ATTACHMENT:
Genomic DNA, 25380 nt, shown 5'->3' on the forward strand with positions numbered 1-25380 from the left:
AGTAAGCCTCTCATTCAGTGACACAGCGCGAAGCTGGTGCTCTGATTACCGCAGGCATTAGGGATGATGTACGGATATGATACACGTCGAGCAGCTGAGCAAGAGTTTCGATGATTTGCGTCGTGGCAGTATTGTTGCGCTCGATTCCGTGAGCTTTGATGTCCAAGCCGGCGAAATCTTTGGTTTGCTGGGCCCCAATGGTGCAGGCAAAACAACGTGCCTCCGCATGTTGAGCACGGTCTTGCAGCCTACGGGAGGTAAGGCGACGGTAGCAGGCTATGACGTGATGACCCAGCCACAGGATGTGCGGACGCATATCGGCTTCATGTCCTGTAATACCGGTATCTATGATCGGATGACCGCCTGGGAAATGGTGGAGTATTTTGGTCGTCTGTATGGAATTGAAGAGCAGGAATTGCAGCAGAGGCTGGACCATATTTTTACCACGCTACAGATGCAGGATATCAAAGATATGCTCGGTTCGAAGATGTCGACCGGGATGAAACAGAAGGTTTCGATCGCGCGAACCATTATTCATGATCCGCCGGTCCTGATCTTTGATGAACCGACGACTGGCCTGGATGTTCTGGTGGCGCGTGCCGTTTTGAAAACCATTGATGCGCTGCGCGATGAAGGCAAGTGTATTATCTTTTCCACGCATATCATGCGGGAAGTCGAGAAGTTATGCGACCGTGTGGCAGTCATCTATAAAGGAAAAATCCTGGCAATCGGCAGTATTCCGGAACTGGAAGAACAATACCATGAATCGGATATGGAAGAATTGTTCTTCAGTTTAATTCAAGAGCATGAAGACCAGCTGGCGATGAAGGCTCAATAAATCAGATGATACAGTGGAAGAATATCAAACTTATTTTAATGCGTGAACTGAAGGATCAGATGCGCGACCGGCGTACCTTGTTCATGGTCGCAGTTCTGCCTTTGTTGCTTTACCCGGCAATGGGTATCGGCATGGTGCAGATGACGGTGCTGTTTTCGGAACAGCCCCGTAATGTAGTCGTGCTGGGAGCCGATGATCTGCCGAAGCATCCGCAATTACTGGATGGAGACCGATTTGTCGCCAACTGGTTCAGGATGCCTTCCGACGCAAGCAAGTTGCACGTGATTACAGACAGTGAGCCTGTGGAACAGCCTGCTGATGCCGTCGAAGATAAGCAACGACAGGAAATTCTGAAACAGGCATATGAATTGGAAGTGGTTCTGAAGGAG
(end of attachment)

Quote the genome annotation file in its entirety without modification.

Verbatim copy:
Genomic DNA, 25380 nt, shown 5'->3' on the forward strand with positions numbered 1-25380 from the left:
AGTAAGCCTCTCATTCAGTGACACAGCGCGAAGCTGGTGCTCTGATTACCGCAGGCATTAGGGATGATGTACGGATATGATACACGTCGAGCAGCTGAGCAAGAGTTTCGATGATTTGCGTCGTGGCAGTATTGTTGCGCTCGATTCCGTGAGCTTTGATGTCCAAGCCGGCGAAATCTTTGGTTTGCTGGGCCCCAATGGTGCAGGCAAAACAACGTGCCTCCGCATGTTGAGCACGGTCTTGCAGCCTACGGGAGGTAAGGCGACGGTAGCAGGCTATGACGTGATGACCCAGCCACAGGATGTGCGGACGCATATCGGCTTCATGTCCTGTAATACCGGTATCTATGATCGGATGACCGCCTGGGAAATGGTGGAGTATTTTGGTCGTCTGTATGGAATTGAAGAGCAGGAATTGCAGCAGAGGCTGGACCATATTTTTACCACGCTACAGATGCAGGATATCAAAGATATGCTCGGTTCGAAGATGTCGACCGGGATGAAACAGAAGGTTTCGATCGCGCGAACCATTATTCATGATCCGCCGGTCCTGATCTTTGATGAACCGACGACTGGCCTGGATGTTCTGGTGGCGCGTGCCGTTTTGAAAACCATTGATGCGCTGCGCGATGAAGGCAAGTGTATTATCTTTTCCACGCATATCATGCGGGAAGTCGAGAAGTTATGCGACCGTGTGGCAGTCATCTATAAAGGAAAAATCCTGGCAATCGGCAGTATTCCGGAACTGGAAGAACAATACCATGAATCGGATATGGAAGAATTGTTCTTCAGTTTAATTCAAGAGCATGAAGACCAGCTGGCGATGAAGGCTCAATAAATCAGATGATACAGTGGAAGAATATCAAACTTATTTTAATGCGTGAACTGAAGGATCAGATGCGCGACCGGCGTACCTTGTTCATGGTCGCAGTTCTGCCTTTGTTGCTTTACCCGGCAATGGGTATCGGCATGGTGCAGATGACGGTGCTGTTTTCGGAACAGCCCCGTAATGTAGTCGTGCTGGGAGCCGATGATCTGCCGAAGCATCCGCAATTACTGGATGGAGACCGATTTGTCGCCAACTGGTTCAGGATGCCTTCCGACGCAAGCAAGTTGCACGTGATTACAGACAGTGAGCCTGTGGAACAGCCTGCTGATGCCGTCGAAGATAAGCAACGACAGGAAATTCTGAAACAGGCATATGAATTGGAAGTGGTTCTGAAGGAG